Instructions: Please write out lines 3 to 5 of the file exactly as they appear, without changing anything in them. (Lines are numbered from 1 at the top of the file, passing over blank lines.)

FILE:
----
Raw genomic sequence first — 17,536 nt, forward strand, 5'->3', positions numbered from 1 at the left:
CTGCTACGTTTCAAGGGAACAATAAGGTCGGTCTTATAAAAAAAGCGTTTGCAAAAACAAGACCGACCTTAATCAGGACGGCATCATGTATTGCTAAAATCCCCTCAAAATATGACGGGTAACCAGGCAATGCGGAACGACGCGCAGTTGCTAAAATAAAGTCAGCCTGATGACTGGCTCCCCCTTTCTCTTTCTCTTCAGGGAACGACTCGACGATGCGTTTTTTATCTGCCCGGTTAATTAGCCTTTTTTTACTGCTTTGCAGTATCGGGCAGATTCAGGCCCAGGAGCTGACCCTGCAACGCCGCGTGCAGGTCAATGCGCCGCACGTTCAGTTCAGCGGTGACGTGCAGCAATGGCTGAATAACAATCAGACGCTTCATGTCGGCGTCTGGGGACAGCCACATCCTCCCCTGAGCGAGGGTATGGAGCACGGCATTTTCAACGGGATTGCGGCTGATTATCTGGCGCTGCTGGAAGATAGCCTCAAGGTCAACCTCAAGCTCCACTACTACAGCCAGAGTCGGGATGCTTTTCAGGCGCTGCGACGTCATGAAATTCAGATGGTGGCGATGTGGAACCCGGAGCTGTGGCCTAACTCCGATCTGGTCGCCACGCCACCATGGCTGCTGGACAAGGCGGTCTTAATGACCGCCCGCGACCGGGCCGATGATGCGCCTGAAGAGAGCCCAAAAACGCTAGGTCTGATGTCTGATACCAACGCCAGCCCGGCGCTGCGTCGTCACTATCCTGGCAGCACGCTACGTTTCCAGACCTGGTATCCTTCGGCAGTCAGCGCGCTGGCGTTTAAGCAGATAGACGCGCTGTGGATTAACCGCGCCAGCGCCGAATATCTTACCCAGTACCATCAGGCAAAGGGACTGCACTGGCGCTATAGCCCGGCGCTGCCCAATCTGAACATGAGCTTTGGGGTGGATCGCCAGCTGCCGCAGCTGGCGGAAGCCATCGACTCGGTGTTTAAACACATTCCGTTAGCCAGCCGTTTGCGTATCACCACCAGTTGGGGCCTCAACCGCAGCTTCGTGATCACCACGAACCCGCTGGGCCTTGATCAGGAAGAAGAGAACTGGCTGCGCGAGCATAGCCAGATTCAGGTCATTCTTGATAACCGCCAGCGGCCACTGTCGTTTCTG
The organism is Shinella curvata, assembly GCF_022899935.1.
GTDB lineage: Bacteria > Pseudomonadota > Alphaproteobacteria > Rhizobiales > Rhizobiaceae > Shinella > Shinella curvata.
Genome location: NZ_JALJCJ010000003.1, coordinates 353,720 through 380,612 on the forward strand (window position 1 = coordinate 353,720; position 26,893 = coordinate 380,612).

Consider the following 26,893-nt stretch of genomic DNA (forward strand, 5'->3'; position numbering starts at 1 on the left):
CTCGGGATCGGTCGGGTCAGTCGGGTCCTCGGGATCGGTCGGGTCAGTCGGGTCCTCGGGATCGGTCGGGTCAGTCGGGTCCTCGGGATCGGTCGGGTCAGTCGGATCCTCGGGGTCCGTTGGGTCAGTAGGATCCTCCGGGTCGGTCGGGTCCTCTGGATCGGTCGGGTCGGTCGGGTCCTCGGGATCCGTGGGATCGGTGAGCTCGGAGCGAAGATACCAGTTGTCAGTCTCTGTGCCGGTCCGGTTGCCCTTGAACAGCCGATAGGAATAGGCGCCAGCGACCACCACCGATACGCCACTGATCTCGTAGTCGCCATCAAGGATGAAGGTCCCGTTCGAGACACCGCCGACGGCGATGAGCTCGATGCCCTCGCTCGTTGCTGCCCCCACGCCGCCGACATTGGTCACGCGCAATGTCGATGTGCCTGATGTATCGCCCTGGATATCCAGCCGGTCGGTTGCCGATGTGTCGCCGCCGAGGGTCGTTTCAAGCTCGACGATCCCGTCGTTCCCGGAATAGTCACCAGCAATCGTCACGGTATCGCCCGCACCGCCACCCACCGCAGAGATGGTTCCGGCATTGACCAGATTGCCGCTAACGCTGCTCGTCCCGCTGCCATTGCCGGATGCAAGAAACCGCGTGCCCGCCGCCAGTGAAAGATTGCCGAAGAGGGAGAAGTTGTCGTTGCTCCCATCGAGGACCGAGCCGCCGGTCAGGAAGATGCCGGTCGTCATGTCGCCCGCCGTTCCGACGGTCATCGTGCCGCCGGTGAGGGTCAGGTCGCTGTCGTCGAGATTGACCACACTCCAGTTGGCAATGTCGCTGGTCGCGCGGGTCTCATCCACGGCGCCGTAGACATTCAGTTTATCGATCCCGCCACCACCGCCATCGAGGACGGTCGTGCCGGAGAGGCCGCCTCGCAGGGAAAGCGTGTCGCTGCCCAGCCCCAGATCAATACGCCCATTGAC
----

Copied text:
The organism is Shinella curvata, assembly GCF_022899935.1.
GTDB lineage: Bacteria > Pseudomonadota > Alphaproteobacteria > Rhizobiales > Rhizobiaceae > Shinella > Shinella curvata.
Genome location: NZ_JALJCJ010000003.1, coordinates 353,720 through 380,612 on the forward strand (window position 1 = coordinate 353,720; position 26,893 = coordinate 380,612).